I find this case so very interesting and blogworthy because it strikes me as a a kind of Rorschach test for assessing the state and problems with modern sentencing systems. Though the article focuses on the severe sentence Moore got at the end of this story, one could reasonably complain about all the sentencing leniency he received for his considerable prior low-level offending. Similarly, though the article suggests it was peculiar and worrisome the local DA pushed for a 50-year sentence in a plea deal, one could reasonably wonder why a sentencing judge did not seem troubled by imposing this sentence. And while a 50-year prison term seems quite extreme for just a series of (minor?) burglary offenses, one could argue that this case was sentence just right if Moore can work hard to improve himself while incarcerated so as to earn parole after serving only 12 years.

May 3, 2016 at 10:09 AM | Permalink

Comments

"because it strikes me as a a kind of Rorschach test for assessing the state and problems with modern sentencing systems"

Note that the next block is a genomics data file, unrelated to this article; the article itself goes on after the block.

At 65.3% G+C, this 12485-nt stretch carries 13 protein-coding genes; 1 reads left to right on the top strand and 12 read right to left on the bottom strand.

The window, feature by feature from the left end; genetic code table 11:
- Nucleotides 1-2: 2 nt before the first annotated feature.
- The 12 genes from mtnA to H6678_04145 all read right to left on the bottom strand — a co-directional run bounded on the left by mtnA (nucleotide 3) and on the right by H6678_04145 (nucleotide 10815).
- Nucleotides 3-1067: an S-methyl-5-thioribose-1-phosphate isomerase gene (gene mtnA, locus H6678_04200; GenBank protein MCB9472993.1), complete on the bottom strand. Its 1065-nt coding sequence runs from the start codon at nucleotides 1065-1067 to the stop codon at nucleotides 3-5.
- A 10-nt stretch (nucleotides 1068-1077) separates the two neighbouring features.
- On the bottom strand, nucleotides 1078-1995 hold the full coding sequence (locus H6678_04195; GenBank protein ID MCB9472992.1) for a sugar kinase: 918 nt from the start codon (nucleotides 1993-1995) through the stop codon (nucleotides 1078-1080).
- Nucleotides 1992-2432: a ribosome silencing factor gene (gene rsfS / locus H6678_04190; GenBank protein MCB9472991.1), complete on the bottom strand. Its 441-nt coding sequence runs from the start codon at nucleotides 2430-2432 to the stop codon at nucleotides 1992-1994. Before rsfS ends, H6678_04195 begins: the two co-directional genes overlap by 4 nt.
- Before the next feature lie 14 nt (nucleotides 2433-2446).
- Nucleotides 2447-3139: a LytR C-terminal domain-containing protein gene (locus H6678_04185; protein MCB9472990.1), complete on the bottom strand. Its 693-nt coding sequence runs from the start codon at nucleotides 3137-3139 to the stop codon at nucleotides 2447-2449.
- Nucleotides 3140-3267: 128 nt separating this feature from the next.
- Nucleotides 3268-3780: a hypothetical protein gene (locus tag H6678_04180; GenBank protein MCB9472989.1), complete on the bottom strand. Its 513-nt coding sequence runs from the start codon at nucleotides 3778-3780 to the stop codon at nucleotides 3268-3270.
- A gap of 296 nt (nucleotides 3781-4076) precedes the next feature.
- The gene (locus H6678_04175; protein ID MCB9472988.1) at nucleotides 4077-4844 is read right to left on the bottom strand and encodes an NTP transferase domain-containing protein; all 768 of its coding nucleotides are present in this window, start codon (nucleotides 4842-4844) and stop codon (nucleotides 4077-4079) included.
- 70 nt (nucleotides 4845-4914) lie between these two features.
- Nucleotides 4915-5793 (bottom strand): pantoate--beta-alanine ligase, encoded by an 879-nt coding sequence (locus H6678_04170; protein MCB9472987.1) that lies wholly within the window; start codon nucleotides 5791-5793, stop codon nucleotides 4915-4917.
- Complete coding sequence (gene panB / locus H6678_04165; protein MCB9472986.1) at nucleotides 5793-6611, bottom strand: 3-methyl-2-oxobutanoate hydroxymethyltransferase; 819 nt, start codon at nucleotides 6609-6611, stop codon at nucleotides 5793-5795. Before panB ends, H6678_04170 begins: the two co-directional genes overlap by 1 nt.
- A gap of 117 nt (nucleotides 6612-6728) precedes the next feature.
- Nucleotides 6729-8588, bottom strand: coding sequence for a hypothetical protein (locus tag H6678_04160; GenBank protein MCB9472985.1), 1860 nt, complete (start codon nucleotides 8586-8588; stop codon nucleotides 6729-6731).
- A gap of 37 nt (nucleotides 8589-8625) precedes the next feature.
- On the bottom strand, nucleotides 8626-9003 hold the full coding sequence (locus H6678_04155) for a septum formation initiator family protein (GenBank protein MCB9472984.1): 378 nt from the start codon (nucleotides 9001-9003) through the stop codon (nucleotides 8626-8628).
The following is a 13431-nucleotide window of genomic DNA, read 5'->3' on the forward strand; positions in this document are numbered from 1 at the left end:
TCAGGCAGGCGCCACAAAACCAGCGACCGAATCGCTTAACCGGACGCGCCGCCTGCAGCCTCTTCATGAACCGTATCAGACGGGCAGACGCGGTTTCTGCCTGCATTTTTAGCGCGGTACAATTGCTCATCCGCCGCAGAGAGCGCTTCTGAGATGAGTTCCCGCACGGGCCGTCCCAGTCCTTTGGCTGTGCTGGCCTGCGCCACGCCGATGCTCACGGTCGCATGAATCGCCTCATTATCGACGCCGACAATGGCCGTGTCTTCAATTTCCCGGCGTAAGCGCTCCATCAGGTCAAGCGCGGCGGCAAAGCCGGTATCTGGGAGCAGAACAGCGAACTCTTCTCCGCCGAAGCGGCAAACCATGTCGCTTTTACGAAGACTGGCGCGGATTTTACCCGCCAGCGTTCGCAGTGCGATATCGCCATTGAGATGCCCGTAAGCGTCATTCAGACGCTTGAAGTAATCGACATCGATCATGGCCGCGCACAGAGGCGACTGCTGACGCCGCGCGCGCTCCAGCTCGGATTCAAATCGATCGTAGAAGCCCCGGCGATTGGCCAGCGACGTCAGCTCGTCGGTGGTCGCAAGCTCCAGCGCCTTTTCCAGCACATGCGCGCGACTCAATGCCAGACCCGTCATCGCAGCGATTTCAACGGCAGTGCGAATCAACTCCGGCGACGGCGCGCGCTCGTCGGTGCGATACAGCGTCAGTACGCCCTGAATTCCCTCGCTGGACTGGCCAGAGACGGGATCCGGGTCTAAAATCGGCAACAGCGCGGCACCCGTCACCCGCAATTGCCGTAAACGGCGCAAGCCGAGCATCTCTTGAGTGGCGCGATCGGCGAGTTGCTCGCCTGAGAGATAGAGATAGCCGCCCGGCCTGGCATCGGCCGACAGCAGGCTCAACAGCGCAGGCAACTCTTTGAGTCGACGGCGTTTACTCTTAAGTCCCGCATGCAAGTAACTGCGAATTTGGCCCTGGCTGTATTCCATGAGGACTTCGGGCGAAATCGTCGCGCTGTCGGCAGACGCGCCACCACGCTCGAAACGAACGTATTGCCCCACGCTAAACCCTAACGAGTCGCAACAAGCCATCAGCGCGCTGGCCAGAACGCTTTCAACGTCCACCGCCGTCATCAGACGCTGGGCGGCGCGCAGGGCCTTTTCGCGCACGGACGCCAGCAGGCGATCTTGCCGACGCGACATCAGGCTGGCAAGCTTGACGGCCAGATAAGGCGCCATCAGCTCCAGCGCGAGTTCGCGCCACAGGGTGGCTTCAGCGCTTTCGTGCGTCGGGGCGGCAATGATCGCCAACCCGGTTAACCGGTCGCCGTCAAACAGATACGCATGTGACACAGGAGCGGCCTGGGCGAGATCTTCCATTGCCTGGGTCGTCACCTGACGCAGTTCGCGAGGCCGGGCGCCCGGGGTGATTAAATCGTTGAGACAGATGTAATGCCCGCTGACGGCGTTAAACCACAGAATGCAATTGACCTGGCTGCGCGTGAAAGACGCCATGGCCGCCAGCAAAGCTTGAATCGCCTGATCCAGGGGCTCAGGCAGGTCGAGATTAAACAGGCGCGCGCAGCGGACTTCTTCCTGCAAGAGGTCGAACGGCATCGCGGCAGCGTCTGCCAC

Exactly.

So let me tell you how I see it. The offender has an problem. OK. The prior efforts were not working. Got it. The difficulty for the prosecutor is what ELSE does he have to hit the defendant with but a bigger hammer?! That's the problem. The underlying problem is the only meaningful way our society has to deal with delinquents is (a) jail (b) prison (c) or let them go. Occasionally we see treatment programs, especially for drug crimes, but these are few and under funded.

So what our CJ system needs is not more compassion. What it needs are more options, better tools. I don't blame the prosecutor for being frustrated. I blame a system that doesn't give the prosecutor many options other than escalation to deal with the issues.